Pointing out that the World Health Organisation expected several vaccines for Covid-19 early next year but was alarmed at the spike in the number of cases in several European countries, WHO Chief Scientist Dr Soumya Swaminathan Wednesday said that her primary learning from the pandemic was the need for countries to heavily invest in primary healthcare facilities, as countries with the strongest primary and public healthcare have fared the best during the past eight months.
Delivering the 15th JRD Tata Memorial Oration from Geneva, hosted by the Population Foundation of India, Dr Swaminathan said that Covid-19 deaths had currently stabilised at 5,000 a day. India, Brazil and the US accounted for 75 per cent of all the Covid cases, followed closely by a number of South American countries.
“Most of Africa has experienced a low toll from the pandemic which has been an enigma that is being discussed widely. This could be for a number of reasons including their demographic with a relatively young population, as well as their experience in handling outbursts of infectious diseases. The past nine months have thrown up some important learnings, the most important of which is the need to heavily invest in primary healthcare services. Even high income countries, which don’t have a robust primary healthcare system, have been overwhelmed…,” she said.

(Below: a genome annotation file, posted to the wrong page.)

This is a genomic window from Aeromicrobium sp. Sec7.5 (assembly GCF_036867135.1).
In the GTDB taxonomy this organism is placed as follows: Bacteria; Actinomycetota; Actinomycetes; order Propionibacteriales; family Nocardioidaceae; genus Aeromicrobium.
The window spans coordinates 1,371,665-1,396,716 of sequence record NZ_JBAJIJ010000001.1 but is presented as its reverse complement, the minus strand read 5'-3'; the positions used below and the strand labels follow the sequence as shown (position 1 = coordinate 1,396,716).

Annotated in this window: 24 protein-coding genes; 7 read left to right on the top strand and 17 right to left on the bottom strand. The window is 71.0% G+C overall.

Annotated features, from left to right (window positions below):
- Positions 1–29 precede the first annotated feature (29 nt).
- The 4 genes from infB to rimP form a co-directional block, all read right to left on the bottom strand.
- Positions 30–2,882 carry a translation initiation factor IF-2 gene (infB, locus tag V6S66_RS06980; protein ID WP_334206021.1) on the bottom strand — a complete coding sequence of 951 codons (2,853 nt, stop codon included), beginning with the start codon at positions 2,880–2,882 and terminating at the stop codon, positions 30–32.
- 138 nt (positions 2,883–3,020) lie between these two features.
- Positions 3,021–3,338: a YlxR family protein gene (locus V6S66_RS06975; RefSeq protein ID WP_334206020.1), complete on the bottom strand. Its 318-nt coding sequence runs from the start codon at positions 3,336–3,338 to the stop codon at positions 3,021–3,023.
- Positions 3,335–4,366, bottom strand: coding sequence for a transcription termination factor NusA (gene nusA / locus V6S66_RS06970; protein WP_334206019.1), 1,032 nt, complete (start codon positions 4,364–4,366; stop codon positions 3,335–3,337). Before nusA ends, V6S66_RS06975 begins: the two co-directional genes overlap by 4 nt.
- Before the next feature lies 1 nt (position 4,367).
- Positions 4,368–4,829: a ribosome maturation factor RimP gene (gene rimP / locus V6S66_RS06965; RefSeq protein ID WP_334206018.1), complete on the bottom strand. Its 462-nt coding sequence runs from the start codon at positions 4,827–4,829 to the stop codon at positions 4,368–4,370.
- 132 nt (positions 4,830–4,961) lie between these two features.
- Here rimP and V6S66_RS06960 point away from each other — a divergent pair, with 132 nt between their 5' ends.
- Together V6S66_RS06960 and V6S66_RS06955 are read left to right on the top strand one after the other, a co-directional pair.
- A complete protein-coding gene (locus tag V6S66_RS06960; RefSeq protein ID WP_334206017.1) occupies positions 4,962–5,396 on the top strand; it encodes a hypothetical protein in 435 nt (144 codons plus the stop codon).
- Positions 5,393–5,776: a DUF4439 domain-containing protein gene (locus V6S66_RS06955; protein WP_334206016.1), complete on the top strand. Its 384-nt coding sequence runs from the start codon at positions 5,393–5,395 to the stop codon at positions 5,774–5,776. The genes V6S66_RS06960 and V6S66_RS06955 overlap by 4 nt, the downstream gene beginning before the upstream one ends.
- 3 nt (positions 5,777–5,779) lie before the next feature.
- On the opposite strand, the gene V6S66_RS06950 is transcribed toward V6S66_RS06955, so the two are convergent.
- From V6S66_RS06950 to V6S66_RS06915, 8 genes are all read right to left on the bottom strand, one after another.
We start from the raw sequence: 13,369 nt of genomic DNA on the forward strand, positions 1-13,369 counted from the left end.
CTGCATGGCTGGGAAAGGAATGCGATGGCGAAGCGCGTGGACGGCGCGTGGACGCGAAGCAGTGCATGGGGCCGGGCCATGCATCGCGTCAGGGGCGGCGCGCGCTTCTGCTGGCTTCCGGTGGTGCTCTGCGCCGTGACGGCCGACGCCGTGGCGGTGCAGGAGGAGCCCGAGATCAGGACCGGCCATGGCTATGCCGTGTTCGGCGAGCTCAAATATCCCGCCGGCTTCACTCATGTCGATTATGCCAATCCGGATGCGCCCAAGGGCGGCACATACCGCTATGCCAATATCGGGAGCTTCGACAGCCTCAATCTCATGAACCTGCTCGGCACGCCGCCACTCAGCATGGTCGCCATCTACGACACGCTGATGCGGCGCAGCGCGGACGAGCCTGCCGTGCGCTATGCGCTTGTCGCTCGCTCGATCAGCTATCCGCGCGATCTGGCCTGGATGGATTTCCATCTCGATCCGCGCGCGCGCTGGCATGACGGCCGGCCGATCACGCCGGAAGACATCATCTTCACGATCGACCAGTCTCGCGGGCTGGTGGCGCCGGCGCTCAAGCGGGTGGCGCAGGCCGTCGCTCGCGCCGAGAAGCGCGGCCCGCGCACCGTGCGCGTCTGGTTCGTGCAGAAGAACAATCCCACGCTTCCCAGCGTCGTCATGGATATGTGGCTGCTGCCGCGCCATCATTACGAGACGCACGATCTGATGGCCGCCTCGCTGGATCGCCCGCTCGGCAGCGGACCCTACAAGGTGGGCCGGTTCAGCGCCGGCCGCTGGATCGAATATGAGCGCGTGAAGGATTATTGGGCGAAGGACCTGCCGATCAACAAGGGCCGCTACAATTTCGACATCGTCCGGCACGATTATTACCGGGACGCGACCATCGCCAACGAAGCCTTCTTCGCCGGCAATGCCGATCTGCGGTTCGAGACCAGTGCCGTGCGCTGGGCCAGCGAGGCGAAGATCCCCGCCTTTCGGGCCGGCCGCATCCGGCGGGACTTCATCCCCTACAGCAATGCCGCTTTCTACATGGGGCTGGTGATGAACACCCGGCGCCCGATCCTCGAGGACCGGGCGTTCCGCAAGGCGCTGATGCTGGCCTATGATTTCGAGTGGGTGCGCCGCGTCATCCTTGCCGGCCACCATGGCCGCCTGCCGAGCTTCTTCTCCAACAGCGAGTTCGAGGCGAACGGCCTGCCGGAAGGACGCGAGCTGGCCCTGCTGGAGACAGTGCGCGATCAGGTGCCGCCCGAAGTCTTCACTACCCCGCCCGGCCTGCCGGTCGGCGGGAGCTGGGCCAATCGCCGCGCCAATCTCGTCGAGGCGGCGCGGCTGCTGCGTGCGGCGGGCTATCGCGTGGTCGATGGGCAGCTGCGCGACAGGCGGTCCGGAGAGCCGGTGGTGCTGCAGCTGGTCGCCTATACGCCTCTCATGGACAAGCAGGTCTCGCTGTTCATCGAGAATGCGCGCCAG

Dr Swaminathan added that globally, the pandemic had thrown light on inequities across the world, whether it was the Black Lives Matter movement in the United States or the heavy toll on ethnic minorities from the pandemic in the UK
Pointing out the huge gender impact of the disease globally, Dr Swaminathan said that there are 740 million women working in the informal sector across the world whose income fell by 60 per cent. “The WHO has emphasised a need for gender analysis of the pandemic. There is a great lack of gender and age disaggregated data and this is a gap that needs to be plugged.”
Dr Swaminathan said there are more women that work in the informal sector than men and it is the women that are likely to get pushed into poverty more than men. “There are 87 million women and girls who live in extreme poverty, and we expect these numbers to rise to 100 million by 2021… In India only one fifth of all women actually have access to contraception, 40 per cent of women in the lower income groups and 31 per cent of women between the ages of 15-24 years have access to family planning…. We believe that abortions could go up by 10-15 per cent and maternal deaths by 60 per cent due to the pandemic,” she said.
Ratan Tata, Chairman Emeritus, Tata Group, said, “This pandemic has disrupted lives worldwide, but as Dr Soumya Swaminathan has pointed out, it is an opportunity to learn important lessons and for government, private and voluntary sectors to come together as one and battle our way out of the woods…” – The Indian Express